Start at 1 1/2 turns.
Slowly turn each needle outward until max RPM is achieved.
Adjust idle RPM back to spec
Verify no further change in needle setting increases the RPM

As you adjust them, changing the idle Air/Fuel mixture, the engine is responding to the change by speed change indicating you are approaching the sweet spot for lack of a better description. That point where the most energy is extracted from the air/fuel mixture.

Dave
__________________
Dave in Virginia
1978 Winnebago Chieftain
Dodge M400 - 440-3
Classic Winnebago Site: http://www.classicwinnebagos.com/forum/index.php
Dave78Chief is offline   Reply With Quote
Old 07-02-2013, 11:18 AM   #176
Senior Member
 
Join Date: Jan 2012
Posts: 683
Quote:
Originally Posted by Dave78Chief View Post
In the old days, having to adjust the idle air mixture screws is normal after a rebuild or as part of a tune up. The OEM's covered up the screws so that the end user did not change the settings for emissions regulations. As you found, either someone had already messed with them or vibration caused them to change. The old day process was:

Start at 1 1/2 turns.
Slowly turn each needle outward until max RPM is achieved.
Adjust idle RPM back to spec
Verify no further change in needle setting increases the RPM

As you adjust them, changing the idle Air/Fuel mixture, the engine is responding to the change by speed change indicating you are approaching the sweet spot for lack of a better description. That point where the most energy is extracted from the air/fuel mixture.

Dave
Unfortunately for me and possibly for you, we both were there in the Old Days. Back in my teens I had an old style timing light, (only worked in the dark) and a vacuum gauge in my tool kit, I always carried that in the trunk and I used them a lot.

I do not understand why they designed this motor to be so incredibly hard to work on, unless as you say, it was all for emissions and to hell with us adjusting for better performance or fuel economy.

I have a Jeep Grand Cherokee and I can not even adjust the idle speed, it is all done with sensors and computers, mine kept stalling at lights when it was a hot day, and I wanted to increase the idle by about 100 rpm, there is no idle speed adjusting screw. Got a small drill, made a hole in a stop, screwed in a self tapping screw and made an adjustment to boost the rpm about 100 rpm and it has never been an issue again.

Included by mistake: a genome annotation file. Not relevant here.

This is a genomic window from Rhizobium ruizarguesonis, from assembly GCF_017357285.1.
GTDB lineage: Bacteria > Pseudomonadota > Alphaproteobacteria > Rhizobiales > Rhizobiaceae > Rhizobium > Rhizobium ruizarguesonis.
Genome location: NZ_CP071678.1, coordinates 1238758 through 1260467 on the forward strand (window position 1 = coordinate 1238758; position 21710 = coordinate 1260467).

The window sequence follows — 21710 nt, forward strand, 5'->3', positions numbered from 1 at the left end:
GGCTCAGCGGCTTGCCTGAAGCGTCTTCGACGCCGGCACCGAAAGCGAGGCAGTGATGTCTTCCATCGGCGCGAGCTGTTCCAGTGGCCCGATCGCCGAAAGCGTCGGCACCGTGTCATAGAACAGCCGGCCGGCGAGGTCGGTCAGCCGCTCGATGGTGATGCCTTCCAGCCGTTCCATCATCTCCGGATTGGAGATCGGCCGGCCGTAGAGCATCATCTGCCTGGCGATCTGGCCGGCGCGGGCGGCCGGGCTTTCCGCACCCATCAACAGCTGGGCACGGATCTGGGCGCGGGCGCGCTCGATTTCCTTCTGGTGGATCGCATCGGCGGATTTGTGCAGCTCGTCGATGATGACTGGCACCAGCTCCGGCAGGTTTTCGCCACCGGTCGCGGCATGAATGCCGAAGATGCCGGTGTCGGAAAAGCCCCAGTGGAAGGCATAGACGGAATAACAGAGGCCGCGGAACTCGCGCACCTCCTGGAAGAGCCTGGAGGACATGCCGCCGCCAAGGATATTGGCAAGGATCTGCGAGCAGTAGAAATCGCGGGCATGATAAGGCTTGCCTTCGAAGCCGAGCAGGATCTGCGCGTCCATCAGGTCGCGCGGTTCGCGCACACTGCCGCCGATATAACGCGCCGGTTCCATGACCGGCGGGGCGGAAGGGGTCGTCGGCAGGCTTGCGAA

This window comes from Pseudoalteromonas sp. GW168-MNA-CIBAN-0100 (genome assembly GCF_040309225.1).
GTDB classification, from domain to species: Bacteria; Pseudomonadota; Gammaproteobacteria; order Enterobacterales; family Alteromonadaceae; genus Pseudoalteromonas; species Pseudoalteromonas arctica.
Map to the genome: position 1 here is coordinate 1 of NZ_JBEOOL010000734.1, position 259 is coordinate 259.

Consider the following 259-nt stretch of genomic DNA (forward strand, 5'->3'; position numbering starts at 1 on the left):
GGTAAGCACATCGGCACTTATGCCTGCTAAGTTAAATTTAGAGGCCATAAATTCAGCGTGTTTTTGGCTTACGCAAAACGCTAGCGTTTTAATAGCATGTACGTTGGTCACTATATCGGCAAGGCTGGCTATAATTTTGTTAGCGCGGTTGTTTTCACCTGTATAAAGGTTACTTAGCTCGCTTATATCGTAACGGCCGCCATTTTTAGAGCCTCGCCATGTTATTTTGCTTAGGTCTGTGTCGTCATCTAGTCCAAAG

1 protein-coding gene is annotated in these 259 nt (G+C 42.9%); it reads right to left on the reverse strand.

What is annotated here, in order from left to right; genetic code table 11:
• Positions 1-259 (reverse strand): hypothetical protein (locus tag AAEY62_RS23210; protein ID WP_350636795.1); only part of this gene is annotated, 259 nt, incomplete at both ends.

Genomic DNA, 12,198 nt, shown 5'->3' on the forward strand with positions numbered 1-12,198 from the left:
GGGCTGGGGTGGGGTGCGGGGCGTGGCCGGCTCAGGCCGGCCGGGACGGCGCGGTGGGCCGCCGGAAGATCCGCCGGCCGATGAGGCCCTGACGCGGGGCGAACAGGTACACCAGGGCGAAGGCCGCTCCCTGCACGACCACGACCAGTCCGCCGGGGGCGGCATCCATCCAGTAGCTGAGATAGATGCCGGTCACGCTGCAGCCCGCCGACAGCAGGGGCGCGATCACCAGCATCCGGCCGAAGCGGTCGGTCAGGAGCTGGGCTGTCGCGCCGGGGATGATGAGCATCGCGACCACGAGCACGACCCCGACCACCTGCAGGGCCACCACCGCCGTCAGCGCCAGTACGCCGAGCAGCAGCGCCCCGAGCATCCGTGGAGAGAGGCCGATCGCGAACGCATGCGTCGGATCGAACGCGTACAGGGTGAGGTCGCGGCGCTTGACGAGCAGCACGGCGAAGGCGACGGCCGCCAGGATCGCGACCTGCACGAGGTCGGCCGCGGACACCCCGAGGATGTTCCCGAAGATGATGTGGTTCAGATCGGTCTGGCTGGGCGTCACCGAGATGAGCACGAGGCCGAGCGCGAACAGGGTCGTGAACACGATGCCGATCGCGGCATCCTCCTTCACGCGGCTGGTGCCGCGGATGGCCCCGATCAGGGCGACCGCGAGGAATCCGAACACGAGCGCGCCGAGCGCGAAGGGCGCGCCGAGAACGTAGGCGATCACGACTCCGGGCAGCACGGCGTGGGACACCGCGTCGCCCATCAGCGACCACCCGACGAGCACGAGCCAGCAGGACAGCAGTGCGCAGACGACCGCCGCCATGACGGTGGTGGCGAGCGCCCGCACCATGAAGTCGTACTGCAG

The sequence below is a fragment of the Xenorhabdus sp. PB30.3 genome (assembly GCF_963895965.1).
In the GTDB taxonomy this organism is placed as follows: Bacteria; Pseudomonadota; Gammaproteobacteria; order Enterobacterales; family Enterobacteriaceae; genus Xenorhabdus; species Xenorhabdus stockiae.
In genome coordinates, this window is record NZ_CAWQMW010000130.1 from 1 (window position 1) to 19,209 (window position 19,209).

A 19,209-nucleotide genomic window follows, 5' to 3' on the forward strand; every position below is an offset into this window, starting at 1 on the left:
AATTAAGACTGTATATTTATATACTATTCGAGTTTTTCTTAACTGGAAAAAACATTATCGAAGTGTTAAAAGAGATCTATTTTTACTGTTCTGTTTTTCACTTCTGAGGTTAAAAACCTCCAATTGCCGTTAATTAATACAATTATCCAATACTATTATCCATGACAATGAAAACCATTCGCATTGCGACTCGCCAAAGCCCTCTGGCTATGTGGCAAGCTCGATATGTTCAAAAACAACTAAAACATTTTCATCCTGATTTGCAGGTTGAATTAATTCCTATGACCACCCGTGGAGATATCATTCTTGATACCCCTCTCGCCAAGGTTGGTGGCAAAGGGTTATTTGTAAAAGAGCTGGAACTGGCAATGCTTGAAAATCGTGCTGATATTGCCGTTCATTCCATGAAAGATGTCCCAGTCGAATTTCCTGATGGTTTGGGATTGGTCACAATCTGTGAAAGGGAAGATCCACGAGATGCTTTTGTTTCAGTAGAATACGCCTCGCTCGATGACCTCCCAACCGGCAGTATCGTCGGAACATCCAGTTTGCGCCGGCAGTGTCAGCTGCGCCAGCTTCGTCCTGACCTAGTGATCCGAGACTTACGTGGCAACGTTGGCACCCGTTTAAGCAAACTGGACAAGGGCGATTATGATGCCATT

A year ago we drove over to the BIG RV SHOW in Tampa and on the way back suddenly the car would not go any faster then 50 mph, any attempt to do so and the motor quit, we had to drive across Alligator Alley at night in a light drizzle below 50 mph and caused a backup behind us that was a half mile long, everyone was going at 70 MPH or more and trying to pass us. Turns out a sensor called the throttle position indicator (TPI) suddenly failed, the part was around 10 bucks or so and it sure did cause a lot of, horn honking, middle finger extended, fist waving etc, as they finally passed us, so much it became funny after a while, and we waved back. These modern engines give no warning, they just suddenly have issues and always at the worst possible time and place and are impossible to just fix.

Right now it is pouring rain, the RV is sitting surrounded by a small puddle, so adjusting those screws out another 1/4 turn will have to wait, think I will check the Vacuum before and after I make the adjustment, hopefully it will show a small increase.
__________________
Bilito is offline   Reply With Quote
Old 07-02-2013, 09:27 PM   #177
Senior Member
 
Dave78Chief's Avatar
 
Join Date: Jun 2009
Posts: 1,513
I feel your pain. I have a 92 Chevy Lumina APV (mini-van) with a 3800 FI V6 that uses OBD1 brains. OBD1 does not give you any where near the fault codes a OBD2 (96 & later) system does. Lots of hair pulling with OBD1.

Dave
__________________
Dave in Virginia
1978 Winnebago Chieftain
Dodge M400 - 440-3
Classic Winnebago Site: http://www.classicwinnebagos.com/forum/index.php
Dave78Chief is offline   Reply With Quote
Old 07-03-2013, 09:05 AM   #178
Senior Member
 
Join Date: Jan 2012
Posts: 683
Quote:
Originally Posted by Dave78Chief View Post